Latin America reset? 10 elections in 13 months

map-latin-america

Credit: SUNY Levin Institute

From October 2013 to December 2014, there are ten national elections occurring in Latin America, SUNY’s Levin Institute reports.

Argentina, Bolivia, Brazil, Costa Rica, Chile, Colombia, El Salvador, Honduras, Panama, and Uruguay are having presidential and/or legislative elections. In most of these countries, democracy has taken root. In general, analysts do not fear that the elections will result in violence or a weakening of democratic institutions. Honduras though is the exception on that front.

There are international, regional as well as national factors at play that will determine the outcomes of these elections. Some of the international and regional factors include weakened commodities markets, less access to capital, and the inclusion of expat populations in elections. On a national level, security and economic issues will play an important role in choosing a leader that will grow the economy and provide for personal security, both of which are lacking in many of these countries.

If Xiomara Castro wins as well as Sánchez Cerén from FMLN in El Salvador, then politics in Central America may shift toward the ALBA Alliance in Latin America, says Miriam Kornblith, director of the Latin America and the Caribbean Program at the National Endowment for Democracy.

Castro is likely to join ALBA if she wins the presidency, while it is unclear if FMLN will join as well, its politics are certainly left-leaning. The 2014 FMLN presidential candidate, Sánchez Cerén, is also much further left-leaning the current FMLN leader, Mauricio Funes, who is considered a moderate.  ALBA’s influence though may be waning due to Chavez’s death, so analysts will see if Chavez’s legacy continues or if this regional body loses steam.

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Is Brazil a new champion of democracy promotion?

map of Brazil and Brazilian flagLatin America’s largest nation has quietly turned into democracy’s “defender-in-chief,” in sharp contrast to emerging democracies in other regions, such as Turkey, South Africa or India—none of which regard democracy promotion beyond their borders as a priority, Oliver Stuenkel writes for Americas Quarterly.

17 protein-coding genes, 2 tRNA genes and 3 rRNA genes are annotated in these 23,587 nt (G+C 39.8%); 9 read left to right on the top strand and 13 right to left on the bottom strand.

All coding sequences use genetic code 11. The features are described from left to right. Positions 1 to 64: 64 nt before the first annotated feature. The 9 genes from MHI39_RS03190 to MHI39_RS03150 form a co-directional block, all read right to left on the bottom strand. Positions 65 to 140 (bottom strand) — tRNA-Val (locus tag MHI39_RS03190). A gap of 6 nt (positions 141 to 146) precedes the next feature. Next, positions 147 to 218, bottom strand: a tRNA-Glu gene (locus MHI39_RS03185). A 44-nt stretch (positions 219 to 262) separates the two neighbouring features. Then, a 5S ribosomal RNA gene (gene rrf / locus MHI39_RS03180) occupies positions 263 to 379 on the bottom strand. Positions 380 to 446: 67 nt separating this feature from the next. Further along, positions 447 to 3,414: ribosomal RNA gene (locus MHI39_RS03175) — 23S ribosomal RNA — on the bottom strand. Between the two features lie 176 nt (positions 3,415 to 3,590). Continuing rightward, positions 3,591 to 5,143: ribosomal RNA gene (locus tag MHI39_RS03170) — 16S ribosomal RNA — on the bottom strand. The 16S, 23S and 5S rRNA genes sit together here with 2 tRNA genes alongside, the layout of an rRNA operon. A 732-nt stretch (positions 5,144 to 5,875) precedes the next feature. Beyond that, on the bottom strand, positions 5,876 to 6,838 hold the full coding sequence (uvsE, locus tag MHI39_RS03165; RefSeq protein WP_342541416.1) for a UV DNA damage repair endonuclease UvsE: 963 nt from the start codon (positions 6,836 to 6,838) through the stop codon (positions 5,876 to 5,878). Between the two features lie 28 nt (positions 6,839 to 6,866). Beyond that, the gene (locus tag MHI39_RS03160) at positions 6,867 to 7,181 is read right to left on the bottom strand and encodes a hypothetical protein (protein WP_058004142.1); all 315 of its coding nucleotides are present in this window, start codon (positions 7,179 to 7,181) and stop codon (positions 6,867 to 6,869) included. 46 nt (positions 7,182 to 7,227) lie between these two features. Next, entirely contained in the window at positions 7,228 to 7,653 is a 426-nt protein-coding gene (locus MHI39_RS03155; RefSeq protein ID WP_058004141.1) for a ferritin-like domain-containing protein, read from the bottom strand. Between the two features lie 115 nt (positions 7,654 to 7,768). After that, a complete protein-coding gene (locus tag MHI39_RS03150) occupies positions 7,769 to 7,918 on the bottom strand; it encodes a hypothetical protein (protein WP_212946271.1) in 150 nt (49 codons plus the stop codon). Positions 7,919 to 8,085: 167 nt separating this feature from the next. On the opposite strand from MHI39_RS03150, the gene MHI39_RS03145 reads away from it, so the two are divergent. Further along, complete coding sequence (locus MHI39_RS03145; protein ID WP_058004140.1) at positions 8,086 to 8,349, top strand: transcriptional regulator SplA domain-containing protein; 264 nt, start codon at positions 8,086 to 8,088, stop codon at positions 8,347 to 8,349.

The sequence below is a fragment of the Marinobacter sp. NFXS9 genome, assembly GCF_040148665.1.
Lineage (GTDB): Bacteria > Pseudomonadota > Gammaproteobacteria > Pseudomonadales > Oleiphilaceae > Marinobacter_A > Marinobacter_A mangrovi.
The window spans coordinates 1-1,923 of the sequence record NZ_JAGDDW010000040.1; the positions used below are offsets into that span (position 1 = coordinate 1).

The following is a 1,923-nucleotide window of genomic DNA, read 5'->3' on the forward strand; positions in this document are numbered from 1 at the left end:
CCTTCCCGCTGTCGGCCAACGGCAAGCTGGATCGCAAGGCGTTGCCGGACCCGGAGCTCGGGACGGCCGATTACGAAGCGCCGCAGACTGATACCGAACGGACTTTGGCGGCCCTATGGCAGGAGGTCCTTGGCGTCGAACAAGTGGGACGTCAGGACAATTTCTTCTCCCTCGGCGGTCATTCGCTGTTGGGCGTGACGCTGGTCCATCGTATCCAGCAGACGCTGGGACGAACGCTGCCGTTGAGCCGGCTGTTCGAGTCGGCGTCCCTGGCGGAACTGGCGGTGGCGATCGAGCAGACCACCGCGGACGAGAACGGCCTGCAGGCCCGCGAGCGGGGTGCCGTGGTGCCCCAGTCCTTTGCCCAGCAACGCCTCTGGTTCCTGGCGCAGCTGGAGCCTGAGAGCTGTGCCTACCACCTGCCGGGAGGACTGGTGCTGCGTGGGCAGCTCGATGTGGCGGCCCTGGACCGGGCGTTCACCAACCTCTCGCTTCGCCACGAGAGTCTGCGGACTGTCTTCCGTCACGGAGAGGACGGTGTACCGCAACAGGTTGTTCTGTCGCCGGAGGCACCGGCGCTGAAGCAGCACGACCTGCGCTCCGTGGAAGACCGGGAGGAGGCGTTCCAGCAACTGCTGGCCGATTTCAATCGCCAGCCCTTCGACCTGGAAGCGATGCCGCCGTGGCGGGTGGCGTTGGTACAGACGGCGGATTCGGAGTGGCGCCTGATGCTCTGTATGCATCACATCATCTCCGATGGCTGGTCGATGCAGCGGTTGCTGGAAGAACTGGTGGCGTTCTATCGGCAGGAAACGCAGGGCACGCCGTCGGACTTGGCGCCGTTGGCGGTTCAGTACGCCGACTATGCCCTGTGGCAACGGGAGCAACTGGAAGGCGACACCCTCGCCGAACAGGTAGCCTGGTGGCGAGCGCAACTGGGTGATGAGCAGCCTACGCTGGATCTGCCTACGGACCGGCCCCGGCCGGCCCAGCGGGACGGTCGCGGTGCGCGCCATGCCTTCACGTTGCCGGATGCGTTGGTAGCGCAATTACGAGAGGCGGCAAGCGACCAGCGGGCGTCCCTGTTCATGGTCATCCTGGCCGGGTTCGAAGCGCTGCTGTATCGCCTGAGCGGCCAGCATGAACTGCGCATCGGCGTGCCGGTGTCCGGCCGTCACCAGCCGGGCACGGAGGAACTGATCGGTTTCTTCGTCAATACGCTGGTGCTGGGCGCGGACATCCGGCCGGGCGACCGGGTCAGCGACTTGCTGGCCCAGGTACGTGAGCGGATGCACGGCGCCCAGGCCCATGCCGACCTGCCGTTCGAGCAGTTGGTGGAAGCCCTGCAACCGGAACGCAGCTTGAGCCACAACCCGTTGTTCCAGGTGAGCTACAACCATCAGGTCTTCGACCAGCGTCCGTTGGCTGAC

Brazil’s approach to regional leadership differs from that of the U.S. in a number of ways. The phrases “democracy promotion” or “defense of democracy”—favorites of U.S. policymakers—are rarely used in Brasília. Nor does Brazil encourage the kind of activism practiced by U.S. or European NGOs, ranging from political party development, support for independent media and journalists, capacity building for state institutions, and training for judges, civic leaders and legislators.

Further, neither Brazilian civil society nor government has developed the capacity to deploy civilian democracy aid workers around the world, as is the case with European and U.S. NGOs.

Rather, Brazil is, by nature, suspicious of any pursuit of ideological convergence among states. Brazil has no mission civilizatrice or interest in expanding its own ideological agenda around the world, and it is unlikely to elevate its own success into a basis for foreign policy.

Brazil’s approach represents a distinct alternative to the normative approach of Western democracy promotion, which reflects the urge to recreate liberal democracies. Brazil prefers to take preventive action through normative or multilateral means—for example through treaty clauses punishing countries that do not uphold democratic standards, or through institutionalized collective action.

No cause for collision